Let’s agree that cameras do not take good pictures, people with camera do. Understanding that gear is only as good as the person using it. Do not run out and buy that Canon R5 ($3899 as of this writing) for a newbie - buy something less expensive and let them grow into it. If you have a basic understanding of composition and light, you can take great photos with an inexpensive camera. With that in mind set your budget, stick to it, and know that you are helping someone develop a talent.
Once you set your budget do not fall into the brand trap. We shoot Canon thanks to the AE-1 that I learned on over 40 years ago, we stick with Canon because of the very significant investment we have in Canon glass. In spite of the good natured rubbing that we throw the direction of those that use something else; entry level cameras are all pretty balanced in what they can do. Unless you have access to a kindly photographer that will let you connect share glass, do not get sucked into the brand wars.
Once you do pick a DSLR, if you have budget leftover, we like to encourage you to help your photographer invest in some glass. Sure, the body will likely have a lens on it and there is nothing wrong with what a kit lens can do. If you have the opportunity, then we suggest purchasing a “prime” lens. Unlike a zoom that covers a range of focal lengths (which lets you go from a wide through zoomed without the photographer having to move), these lenses are a fixed focal length. As my Dad used to say, “your feet are your zoom”. These also have a wide range of prices however, if there was one lens to rule them all, it would be our “nifty-fifty” (Canon EF 50mm f/1.8 - currently $125). This is capable of delivering super sharp images and is small enough to stay on the camera all the time (useful if you didn’t get a kit lens). If we had to pick between good glass and a lower end body, we will always pick quality glass.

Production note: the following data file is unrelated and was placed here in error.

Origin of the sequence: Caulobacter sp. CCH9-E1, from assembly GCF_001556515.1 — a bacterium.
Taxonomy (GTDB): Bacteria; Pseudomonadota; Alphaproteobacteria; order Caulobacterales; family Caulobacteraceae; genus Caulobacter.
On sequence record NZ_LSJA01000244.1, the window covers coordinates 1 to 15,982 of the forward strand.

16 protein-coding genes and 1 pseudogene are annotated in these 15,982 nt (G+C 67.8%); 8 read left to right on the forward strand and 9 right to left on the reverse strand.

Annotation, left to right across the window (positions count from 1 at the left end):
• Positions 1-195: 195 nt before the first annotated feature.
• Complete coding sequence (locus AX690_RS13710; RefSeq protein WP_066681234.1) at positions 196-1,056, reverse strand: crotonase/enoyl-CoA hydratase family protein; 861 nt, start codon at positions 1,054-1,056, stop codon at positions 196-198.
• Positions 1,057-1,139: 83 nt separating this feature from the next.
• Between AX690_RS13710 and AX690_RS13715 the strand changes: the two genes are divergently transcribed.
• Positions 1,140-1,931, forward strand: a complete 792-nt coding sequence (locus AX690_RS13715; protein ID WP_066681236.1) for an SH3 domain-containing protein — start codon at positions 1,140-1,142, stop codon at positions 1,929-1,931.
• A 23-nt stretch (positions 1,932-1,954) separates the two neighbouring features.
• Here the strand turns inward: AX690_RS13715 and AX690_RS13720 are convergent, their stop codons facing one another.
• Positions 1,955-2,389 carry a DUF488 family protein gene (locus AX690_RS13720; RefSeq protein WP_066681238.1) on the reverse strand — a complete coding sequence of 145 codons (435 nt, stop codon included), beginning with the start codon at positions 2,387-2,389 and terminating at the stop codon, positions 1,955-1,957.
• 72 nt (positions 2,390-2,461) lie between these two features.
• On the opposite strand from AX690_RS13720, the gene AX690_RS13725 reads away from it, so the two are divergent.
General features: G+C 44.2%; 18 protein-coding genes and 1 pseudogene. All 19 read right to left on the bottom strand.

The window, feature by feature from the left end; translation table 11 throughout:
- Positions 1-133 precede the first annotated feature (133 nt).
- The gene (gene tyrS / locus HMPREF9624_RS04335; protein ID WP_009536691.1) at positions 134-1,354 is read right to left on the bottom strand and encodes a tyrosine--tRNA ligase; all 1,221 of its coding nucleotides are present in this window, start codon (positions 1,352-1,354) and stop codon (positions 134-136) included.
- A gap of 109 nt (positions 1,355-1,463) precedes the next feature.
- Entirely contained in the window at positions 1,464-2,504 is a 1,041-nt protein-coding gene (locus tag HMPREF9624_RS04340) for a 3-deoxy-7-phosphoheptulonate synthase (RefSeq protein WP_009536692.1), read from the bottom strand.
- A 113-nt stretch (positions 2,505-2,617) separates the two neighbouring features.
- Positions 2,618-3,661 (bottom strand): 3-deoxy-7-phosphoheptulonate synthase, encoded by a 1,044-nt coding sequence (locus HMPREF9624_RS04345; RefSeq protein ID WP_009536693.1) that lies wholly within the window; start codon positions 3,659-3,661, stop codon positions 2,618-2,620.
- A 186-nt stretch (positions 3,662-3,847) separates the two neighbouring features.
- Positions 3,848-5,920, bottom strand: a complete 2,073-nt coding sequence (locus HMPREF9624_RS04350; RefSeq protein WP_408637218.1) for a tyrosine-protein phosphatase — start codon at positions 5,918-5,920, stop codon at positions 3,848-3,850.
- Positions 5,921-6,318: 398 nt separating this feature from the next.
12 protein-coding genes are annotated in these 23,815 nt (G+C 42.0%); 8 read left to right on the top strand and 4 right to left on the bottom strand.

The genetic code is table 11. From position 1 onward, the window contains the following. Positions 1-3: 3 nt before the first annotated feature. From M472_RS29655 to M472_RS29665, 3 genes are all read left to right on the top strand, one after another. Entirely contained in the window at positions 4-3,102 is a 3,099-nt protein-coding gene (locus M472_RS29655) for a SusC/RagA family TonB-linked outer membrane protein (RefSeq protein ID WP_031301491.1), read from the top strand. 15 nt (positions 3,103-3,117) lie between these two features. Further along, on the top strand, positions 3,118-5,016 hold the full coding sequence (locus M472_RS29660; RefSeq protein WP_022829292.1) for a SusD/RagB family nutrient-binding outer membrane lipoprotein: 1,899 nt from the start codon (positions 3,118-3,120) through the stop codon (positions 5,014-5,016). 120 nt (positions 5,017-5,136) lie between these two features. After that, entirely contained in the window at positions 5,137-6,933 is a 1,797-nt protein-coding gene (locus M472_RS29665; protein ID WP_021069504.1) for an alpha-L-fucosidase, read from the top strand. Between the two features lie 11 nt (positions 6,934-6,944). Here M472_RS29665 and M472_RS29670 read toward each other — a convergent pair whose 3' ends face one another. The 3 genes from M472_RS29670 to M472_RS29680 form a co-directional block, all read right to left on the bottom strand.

Bottom line; don’t break your bank, don’t buy into brand hype, and invest in glass over a body. There are a myriad of choices but, we know you can get through it.
Here we are almost 6 months after we shut down and started obsessively binge watching Netflix. Covid for us started on March 18.